Authorities in Tajikistan have reportedly detained dozens of suspected members of the banned Muslim Brotherhood group.
RFE/RL’s Tajik service, Radio Ozodi, on January 6 reported that those taken into custody include university teachers and heads of local government. At least 27 have been detained in the sweep, which has taken place over the past week, Ozodi reported.
The Muslim Brotherhood, a politically engaged and conservative Islamic group founded in Egypt in the 1920s, was banned in Tajikistan in 2006.
According to the relatives of one suspect who spoke to Ozodi, security personnel confiscated religious literature during a search of their home.
Payom, a website with links to the exiled opposition, offered an even higher estimate for the number of people detained – somewhere between 100 and 250. It said around 20 of those people were university lecturers.
A government source confirmed to Eurasianet that there were teachers among those detained, but declined to provide more than a few specifics.
Among the detainees is a 60-year-old citizen of Egypt, Ali Mansur Bayumi, and his family, Eurasianet’s source said. Bayumi taught at the Middle Eastern studies department at the Tajik National University in Dushanbe.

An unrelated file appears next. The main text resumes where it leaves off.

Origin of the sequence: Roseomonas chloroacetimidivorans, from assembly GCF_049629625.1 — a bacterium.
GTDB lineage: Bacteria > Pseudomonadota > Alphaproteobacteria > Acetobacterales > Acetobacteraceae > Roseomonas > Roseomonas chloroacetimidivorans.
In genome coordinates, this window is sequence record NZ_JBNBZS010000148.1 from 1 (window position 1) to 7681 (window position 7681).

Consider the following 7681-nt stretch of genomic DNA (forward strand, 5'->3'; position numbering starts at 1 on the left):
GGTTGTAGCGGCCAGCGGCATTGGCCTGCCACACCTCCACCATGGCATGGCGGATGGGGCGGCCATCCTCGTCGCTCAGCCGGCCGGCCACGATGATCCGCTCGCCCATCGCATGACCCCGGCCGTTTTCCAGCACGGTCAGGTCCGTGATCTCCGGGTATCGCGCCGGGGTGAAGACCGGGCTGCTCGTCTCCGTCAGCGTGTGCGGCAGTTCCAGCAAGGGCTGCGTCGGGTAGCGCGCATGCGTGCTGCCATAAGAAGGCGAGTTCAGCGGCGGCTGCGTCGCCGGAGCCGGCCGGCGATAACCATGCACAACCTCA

The case is being handled by the General Prosecutor’s Office and has been classified as confidential.
Tajikistan is no stranger to waves of arrests on alleged grounds of religious extremism. These sweeps have often been pursued with the intent of muzzling anti-government elements.
In 2016, the State Committee for National Security, or GKNB, arrested 20 imams on suspicion of being members of the Muslim Brotherhood. Official statements noted at the time that the men had joined the organization while studying in the Middle East.
Authorities in Tajikistan are deeply suspicious of religious figures espousing anything other than closely vetted and vigorously pro-regime themes permitted by the government.
It is the Islamic Renaissance Party of Tajikistan, or IRPT, that has mainly been on the receiving end of security sweeps. The party, which lost its only two seats in the March 2015 election, was declared an extremist organization later that same year, despite it explicitly rejecting ultra-orthodox rhetoric and direct political action, and was subsequently targeted with mass, nationwide arrests.